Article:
The area's largest savings and loan association, Perpetual, has written approximately 1,500 home-owners offering to allow them to pay off their mortgages at discounts ranging from 10 to 20 percent.

What the offer does for Perpetual is allow it to get back money it lent at interest rates of 9 percent or lower to lend again at higher, prevailing rates. Mortgage rates in the area are currently at about 12 percent.

Savings and loans, hit in recent months by a loss of deposits lured away by higher interest rates elsewhere, have found themselves with less money to lend than in the past.

For the mortgage-holder, besides the discount, the offer allows a homeowner to remove one more debt hanging over his or her head. However, paying off a mortgage also means the loss of the tax deduction for interest payments.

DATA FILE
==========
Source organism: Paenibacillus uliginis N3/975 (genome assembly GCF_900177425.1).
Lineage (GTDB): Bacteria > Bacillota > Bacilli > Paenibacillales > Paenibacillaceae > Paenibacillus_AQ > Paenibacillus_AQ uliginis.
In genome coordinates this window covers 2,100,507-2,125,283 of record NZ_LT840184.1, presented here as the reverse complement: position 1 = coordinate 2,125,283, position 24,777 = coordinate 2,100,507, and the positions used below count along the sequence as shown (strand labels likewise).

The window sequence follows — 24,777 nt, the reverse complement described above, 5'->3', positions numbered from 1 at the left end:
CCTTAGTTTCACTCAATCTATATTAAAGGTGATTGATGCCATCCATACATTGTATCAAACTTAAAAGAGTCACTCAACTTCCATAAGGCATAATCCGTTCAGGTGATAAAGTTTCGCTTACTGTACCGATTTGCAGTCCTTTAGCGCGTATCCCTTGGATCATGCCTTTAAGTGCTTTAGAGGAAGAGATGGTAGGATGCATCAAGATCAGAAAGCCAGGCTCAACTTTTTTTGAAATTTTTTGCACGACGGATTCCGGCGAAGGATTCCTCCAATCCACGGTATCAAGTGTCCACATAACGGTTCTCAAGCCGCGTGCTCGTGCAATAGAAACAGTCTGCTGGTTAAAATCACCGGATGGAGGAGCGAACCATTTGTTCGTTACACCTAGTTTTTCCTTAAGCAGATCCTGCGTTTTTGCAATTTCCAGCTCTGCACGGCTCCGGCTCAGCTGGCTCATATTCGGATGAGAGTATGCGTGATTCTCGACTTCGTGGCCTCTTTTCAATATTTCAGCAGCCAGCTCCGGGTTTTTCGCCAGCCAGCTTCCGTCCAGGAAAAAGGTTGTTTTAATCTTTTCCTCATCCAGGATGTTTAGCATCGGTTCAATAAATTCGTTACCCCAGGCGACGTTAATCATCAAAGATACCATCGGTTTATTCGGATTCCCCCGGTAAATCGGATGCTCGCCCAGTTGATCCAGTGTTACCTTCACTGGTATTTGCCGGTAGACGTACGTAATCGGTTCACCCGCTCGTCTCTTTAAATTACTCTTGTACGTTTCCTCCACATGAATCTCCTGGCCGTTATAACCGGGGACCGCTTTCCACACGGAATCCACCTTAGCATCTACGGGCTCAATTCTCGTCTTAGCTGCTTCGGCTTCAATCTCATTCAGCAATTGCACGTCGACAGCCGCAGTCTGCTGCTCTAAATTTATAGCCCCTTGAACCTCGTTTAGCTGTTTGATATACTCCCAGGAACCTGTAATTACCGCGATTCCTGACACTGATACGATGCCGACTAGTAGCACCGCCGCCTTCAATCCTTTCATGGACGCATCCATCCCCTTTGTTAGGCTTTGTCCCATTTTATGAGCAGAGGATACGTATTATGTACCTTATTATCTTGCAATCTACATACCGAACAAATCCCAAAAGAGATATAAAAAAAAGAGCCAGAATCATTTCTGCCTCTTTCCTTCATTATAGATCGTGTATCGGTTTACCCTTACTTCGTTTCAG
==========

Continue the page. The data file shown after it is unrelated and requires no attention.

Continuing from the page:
"There are many advantages to paying your loan off at a discount, including the obvious savings on the total amount of your loan, the elimination of your monthly loan payment and the security that owning your home free and clear provides," Perpetual wrote to its customers. "Also, since you have been making loan payments for several years, the interest portion of your payments have (sic) decreased, and the tax benefits you once enjoyed may no longer be as great."

Perpetual President Thomas Owen said that about 500 customers had taken the savings and loan association up on its offer so far. Another 1,500 have expressed an interest in doing so, he said. Perpetual has been making the offer to holders of mortgages with interest rates of 9 percent or below for two or three months, he added.

The 20 percentt discount applies to loans with interest rates 6 percent or less. Loans bearing interest rates of 6.1 to 7 percent may be paid off at a discount of 15 percent. Loans bearing interest rates of 7.1 percent to 8 percent may receive a discount of 12.5 percent, and the others up to 9 percent are discounted by 10 percent.